News from the Reference Desk Category: Technology

New Genealogy Resource

October is Family History Month, and the Library is celebrating by announcing the acquisition of My Heritage, a genealogy subscription database. Like Ancestry Library Edition and Ancestry.com, My Heritage has indexed census, vital records and family tree information. My Heritage,however, can be accessed at home by Mount Prospect Public Library cardholders! To find more clues to your family MyHeritage web resource iconhistory check out this resource either in the Library or at home. Please remember that the Library Research Services staff is available to help you search this database and any of the others in our collection. You may also set up an appointment with Genealogy Librarian, Anne Shaughnessy. Let’s celebrate our families, past and present!

December is National Write a Business Plan Month

Whether you’re an entrepreneur, budding small business owner or seasoned veteran of owning your own business, one thing you’ll definitely appreciate is the importance of having a solid business plan. Just in time for December–National Write a Business Plan Month–MPPL is here to help. Check out our collection for books on writing business plans, or dive right in by accessing Gale Small Business Builder from our list of web resources! GSBB is a user-friendly database that walks you through a step-by-step process for writing a business plan. It even works in tandem with related Gale Business databases to help you create a comprehensive plan designed for whatever your business, from retail to consulting and beyond. Try it this month and check out this video tutorial!

Copyright Trends: Cobbler Nevada, LLC v. Gonzalez

Copyright infringement has been a hot topic since the 18th century for print materials and exceedingly relevant  for digital files since the era of Napster in 1999.  In recent years, entities like copyright trolls and other digital watchdogs are always on the lookout to acquire significant monetary gain through litigious means, even if the accused is not the infringer but unknowingly provides the means to do so.  For example, libraries safeguard against infringement liability by requiring patrons to acquiesce to not partake in ‘Conduct which violates Federal, State, or local law including copyright and licensing infringement. before using our internet services.’  Copyright Trolls frequently win cases against service providers, but a recent ruling is fighting this trend.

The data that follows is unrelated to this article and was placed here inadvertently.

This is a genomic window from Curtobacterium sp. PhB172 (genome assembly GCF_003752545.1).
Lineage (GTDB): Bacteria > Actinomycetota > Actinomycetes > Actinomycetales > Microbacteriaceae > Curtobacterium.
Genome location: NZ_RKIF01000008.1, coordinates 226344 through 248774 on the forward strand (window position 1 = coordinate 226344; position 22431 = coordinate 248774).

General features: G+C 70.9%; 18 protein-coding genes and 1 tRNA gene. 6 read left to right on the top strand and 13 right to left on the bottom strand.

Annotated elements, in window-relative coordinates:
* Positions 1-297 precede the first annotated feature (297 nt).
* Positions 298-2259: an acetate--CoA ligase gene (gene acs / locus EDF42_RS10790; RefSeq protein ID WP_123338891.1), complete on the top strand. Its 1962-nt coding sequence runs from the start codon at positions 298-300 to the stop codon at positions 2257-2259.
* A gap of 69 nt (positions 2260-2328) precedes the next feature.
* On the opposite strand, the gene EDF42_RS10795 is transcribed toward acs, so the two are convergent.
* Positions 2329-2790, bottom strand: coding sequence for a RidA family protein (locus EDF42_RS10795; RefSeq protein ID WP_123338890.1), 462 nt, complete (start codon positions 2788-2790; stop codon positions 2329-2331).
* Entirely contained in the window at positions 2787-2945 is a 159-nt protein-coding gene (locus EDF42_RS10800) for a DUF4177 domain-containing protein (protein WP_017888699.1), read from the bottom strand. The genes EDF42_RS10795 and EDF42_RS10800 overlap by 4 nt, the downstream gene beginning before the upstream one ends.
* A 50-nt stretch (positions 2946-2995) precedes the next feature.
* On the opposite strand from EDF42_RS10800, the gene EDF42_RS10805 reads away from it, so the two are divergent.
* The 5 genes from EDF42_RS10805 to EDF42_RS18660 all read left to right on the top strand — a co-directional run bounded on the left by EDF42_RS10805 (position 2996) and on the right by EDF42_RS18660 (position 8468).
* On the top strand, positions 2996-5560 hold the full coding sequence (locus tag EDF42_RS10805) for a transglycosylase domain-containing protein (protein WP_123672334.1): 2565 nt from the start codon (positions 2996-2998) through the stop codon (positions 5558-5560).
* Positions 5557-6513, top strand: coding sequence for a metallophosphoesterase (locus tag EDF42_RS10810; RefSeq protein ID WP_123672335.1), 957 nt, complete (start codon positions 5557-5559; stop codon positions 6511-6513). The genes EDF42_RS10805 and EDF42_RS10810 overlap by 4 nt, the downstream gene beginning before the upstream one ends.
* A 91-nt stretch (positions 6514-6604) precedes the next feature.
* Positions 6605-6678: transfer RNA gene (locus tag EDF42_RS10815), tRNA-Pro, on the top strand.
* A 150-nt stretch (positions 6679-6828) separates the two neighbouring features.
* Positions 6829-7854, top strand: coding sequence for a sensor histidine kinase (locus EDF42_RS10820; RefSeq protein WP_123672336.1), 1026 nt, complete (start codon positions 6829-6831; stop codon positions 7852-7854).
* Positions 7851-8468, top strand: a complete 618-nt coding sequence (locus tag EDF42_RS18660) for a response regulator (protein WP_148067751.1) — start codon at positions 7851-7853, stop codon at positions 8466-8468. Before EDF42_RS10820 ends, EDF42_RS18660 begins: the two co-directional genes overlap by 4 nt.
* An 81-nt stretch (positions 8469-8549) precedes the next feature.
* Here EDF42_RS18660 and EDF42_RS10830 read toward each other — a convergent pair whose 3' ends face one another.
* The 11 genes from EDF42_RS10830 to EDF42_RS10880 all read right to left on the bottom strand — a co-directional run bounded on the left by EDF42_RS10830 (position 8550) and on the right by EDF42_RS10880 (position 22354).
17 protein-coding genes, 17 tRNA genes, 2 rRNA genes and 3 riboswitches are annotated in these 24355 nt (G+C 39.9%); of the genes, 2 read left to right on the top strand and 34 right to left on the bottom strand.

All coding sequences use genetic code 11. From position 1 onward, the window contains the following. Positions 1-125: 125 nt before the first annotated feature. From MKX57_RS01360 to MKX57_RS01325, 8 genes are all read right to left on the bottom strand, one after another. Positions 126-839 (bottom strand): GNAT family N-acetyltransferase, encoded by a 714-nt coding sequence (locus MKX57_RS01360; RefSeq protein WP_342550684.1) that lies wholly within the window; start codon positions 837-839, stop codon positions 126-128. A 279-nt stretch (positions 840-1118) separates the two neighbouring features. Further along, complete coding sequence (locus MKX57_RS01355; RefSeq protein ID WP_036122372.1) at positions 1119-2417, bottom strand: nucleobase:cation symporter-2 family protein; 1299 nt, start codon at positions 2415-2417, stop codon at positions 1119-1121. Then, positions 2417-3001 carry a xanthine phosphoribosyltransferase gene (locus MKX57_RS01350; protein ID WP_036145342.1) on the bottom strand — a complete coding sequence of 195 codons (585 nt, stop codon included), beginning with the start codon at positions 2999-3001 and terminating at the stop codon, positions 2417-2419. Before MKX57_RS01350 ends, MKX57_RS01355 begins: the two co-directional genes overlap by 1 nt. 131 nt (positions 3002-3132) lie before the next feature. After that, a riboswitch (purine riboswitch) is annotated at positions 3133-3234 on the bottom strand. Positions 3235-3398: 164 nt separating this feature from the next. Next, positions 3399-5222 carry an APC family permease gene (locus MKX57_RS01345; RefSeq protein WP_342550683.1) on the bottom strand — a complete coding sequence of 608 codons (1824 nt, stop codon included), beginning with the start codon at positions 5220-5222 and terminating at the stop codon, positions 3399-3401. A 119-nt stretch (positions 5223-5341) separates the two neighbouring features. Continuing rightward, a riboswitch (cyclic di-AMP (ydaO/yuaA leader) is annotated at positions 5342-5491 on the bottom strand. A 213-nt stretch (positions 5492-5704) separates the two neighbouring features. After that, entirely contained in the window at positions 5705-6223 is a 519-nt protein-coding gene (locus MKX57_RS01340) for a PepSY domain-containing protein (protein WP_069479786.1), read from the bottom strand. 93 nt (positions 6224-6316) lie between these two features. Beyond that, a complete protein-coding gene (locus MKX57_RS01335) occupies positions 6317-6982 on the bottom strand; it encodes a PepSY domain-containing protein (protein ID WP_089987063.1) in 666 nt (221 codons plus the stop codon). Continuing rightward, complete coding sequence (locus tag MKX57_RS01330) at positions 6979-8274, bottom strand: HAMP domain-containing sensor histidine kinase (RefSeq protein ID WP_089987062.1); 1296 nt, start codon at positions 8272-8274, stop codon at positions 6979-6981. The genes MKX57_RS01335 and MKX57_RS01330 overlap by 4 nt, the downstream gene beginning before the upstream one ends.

On August 27, 2018, the United States Court of Appeals (Ninth Circuit) decided that the owner of a senior living home which provides internet service to occupants will not be held responsible for copyright infringement inflicted by an unnamed guest or occupant.  Here is a synopsis by Stanford University Libraries and here is the Cobbler Nevada, LLC v. Gonzalez court publication itself. Whether or not the results of this substantial case will make any lasting changes to copyright policy remains to be seen.

Avoiding Bitcoin and Virtual Currency Fraud

Virtual currencies like Bitcoin are the newest buzzword for more and more investors–even if you can’t exactly explain what a Bitcoin “is,” you may still recognize the potential for return. However, as with all new technologies and financial endeavors, the fraudsters are keeping pace in their unrelenting mission to separate you from your money! One place to start before taking the Bitcoin plunge is at the Commodity Futures Trading Commission. As Bitcoin and other virtual currencies are classified as commodities, the CFTC is the government agency tasked with regulating them. Subsequently, they provide a wealth of information on their website HERE for consumers to help avoid being defrauded and make safe investments in legitimate companies. If you’re considering getting into this financial area, cruise over and check it out!

Making Rare Materials Visible to the World

Scanning all kinds of material has become a common task thanks to the availability of devices like Flip-Pal and special phone apps like Pic Scanner for iphones or Google PhotoScan for android phones.  But what do you do with a book that is nearly 6 feet by 7 1/2 feet when opened?  The British Library recently faced this challenge when it digitized its copy of the 1660 Klencke Atlas, one of the world’s largest books.  The library made a video of the process available on YouTube recently. The Klencke Atlas contains 41 wall-sized, extremely rare maps.  These maps reveal what Dutch cartographers knew about the world during the High Renaissance period.  The public domain images of the atlas are part of the British Library’s Picturing Places online resource.

If you are looking for a digitized collection of items closer to home, go the the MPPL digital collection Dimensions of Life in Mount Prospect.  This collection includes an image of an 1873 map of Mount Prospect.